The Construction Design & Management (CDM) Regulations change on 6th April 2015. The revised regulations will affect everyone in construction.
What are the changes?
The principal changes are as follows:
- Client duties have been strengthened
- CDM Coordinator has been replaced by a Principal Designer
- Principal Designer and Principal Contractor will be required on all projects
- Replacement of competence requirements with need for appropriate Information, Instruction, Training & Supervision
- Introduction of Domestic Clients
- Change to the HSE’s Notification level
The CDM-C is dead, long live the Principal Designer
The role of CDM co-ordinator will no longer exist. Instead clients will need to appoint a Principal Designer.
What is a Principal Designer?
It might sound obvious, but a Principal Designer must be a designer. The act says that they must be the person or organisation with control over the pre-construction (planning and design) phase of the project.
As we are normally the lead designer on our projects, we are excited about taking on this role. This will mean an end to the appointment of stand-alone CDM-C’s, or combining it with another role like Quantity surveyor or stand-alone project manager – they are not designers.
‘It’s all about design’
We have always incorporated good design risk management as part of good design, and have delivered the CDM-C service since its inception in 1994.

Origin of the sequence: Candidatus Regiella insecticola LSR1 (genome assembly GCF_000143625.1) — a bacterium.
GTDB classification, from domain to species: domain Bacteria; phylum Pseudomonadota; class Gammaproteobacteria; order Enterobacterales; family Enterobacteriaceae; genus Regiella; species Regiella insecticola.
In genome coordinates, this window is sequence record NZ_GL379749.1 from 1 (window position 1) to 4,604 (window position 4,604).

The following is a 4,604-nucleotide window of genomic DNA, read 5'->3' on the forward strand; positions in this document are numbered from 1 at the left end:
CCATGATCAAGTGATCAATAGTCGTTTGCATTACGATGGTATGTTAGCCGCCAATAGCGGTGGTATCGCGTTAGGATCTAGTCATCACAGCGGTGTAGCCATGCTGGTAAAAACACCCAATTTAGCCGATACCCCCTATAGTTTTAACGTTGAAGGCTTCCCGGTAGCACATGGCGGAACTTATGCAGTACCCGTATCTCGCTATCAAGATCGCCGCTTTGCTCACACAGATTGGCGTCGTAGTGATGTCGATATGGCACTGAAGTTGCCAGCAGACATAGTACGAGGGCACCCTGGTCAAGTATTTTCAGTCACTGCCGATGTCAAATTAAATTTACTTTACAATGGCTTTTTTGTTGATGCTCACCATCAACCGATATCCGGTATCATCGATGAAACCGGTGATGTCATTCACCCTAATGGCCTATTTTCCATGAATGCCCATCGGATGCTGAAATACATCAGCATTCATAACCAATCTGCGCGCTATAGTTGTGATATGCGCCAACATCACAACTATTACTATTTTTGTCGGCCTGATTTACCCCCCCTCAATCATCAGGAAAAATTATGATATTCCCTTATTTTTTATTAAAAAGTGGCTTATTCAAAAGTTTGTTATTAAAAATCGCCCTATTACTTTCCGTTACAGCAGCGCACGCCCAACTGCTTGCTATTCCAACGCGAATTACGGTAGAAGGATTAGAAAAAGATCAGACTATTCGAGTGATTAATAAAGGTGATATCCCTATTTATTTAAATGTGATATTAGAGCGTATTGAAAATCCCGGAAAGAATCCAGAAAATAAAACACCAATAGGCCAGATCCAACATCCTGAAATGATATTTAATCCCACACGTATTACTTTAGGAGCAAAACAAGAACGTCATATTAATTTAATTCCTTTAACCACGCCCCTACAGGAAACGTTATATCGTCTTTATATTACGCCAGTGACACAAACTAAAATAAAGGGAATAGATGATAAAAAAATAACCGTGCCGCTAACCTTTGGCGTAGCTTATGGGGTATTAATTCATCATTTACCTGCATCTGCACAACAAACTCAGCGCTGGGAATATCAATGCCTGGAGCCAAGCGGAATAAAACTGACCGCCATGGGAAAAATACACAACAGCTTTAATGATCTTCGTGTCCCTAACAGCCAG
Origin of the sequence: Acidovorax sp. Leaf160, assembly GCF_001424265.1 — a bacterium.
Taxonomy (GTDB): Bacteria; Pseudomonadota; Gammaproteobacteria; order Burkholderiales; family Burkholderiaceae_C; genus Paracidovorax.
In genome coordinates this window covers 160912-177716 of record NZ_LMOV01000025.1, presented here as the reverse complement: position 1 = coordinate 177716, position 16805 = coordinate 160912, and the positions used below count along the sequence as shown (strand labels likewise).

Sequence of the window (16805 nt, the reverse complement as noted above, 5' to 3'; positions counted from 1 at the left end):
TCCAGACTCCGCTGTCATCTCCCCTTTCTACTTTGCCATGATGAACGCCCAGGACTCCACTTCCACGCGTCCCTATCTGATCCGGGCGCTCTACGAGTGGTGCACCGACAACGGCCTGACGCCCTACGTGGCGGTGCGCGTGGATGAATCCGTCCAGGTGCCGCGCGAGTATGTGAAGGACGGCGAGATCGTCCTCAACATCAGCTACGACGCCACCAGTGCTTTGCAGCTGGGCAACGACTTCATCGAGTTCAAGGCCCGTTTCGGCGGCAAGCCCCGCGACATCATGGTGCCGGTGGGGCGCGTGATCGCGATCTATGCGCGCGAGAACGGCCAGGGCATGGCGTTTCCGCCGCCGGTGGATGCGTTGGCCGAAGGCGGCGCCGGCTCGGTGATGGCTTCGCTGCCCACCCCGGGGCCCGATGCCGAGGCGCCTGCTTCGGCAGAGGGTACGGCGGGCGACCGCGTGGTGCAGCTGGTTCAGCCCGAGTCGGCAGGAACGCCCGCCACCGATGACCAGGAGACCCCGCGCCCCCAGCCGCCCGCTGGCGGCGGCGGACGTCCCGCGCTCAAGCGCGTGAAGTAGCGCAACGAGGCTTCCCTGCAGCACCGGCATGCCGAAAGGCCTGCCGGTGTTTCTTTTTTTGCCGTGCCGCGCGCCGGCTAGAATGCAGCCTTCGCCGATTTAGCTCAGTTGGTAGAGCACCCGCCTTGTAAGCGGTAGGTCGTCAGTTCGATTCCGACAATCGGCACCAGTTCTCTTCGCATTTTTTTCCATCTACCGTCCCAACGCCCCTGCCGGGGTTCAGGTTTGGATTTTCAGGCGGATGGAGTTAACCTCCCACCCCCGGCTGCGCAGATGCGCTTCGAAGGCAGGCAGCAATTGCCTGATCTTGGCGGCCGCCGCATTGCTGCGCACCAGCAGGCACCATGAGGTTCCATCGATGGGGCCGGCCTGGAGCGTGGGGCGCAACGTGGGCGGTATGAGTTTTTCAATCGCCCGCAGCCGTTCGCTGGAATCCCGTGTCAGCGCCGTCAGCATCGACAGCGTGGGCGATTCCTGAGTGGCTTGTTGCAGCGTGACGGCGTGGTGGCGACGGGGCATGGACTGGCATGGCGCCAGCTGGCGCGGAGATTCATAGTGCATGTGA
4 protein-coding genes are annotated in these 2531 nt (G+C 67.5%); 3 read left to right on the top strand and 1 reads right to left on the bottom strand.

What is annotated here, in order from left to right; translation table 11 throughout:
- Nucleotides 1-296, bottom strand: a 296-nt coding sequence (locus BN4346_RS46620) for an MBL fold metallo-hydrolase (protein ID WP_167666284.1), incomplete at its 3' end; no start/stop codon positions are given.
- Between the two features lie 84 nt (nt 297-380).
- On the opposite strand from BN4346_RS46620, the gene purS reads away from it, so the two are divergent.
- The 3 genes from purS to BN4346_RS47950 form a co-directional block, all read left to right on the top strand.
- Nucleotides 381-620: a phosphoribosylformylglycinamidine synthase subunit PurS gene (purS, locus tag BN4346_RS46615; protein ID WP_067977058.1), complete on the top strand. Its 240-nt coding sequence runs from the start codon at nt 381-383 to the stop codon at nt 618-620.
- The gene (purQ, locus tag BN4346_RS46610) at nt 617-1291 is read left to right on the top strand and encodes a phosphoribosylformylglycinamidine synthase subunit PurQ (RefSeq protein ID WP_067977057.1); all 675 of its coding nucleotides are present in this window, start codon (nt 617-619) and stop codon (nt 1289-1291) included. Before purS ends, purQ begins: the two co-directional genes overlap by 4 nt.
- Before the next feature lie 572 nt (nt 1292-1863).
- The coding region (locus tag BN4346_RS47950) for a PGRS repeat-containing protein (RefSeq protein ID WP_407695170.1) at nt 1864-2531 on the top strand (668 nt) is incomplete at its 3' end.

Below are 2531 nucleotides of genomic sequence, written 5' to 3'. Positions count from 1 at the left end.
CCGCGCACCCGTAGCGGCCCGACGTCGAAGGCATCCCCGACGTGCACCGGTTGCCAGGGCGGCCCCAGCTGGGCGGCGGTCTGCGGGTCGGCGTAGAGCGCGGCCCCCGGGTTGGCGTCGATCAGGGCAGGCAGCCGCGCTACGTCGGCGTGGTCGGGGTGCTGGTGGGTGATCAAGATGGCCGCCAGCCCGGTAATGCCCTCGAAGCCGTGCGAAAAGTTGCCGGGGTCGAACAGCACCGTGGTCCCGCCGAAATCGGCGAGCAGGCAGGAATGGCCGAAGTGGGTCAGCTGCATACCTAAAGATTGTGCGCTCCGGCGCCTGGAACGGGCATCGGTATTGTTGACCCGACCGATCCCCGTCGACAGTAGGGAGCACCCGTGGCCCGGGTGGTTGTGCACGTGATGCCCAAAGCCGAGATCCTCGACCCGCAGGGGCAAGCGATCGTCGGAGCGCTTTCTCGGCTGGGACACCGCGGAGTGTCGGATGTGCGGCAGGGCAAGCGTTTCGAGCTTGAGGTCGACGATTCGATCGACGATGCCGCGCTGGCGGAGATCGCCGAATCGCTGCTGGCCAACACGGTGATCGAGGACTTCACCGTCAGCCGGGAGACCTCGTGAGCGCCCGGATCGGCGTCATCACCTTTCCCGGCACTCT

We regularly combine the roles of architect / lead designer and CDM-C through our in-house experts. The new CDM regulations now require everyone to work in this way.
Design and Build (D&B) Contracts
If you undertake the role of principal contractor under the design and build procurement methods, you may find yourself with the role of principal designer to discharge. This is because you may be in control of the design stages and process, your designers (unless novated from original design team) would now be classed simply as ‘designers’ under the new CDM regulations.
What should you do now?
In future the lead designer on your projects must also be appointed as the Principal Designer, and we will be including for this role on all future projects.
For current projects, we recommend that you look at whether they will start onsite after 6th April 2015 – if they do you will need to appoint us as Principal Designer. If this is the case please contact our experienced CDM team.
How can we help?
Stride Treglown have been providing CDM consultancy to clients and contractors since 1994. We will continue to provide CDM and H&S consultancy services, building on our 20 years’ experience of the CDM Regulations, and will now be taking on the role of Principal Designer on the majority of our projects.
If you are interested in a free, no obligation CDM briefing or require further information, please contact John Kirkby.
We have taken great care to ensure the accuracy of this advice note. However, the document is written in general terms and you are strongly recommended to seek specific advice before taking any action based on the information it contains. No responsibility can be taken for any loss arising from action taken or refrained from on the basis of this publication. The contents of this advice note are not intended to comprise definitive statements, but rather offer the opinion of Stride Treglown and provide general guidance on planning issues.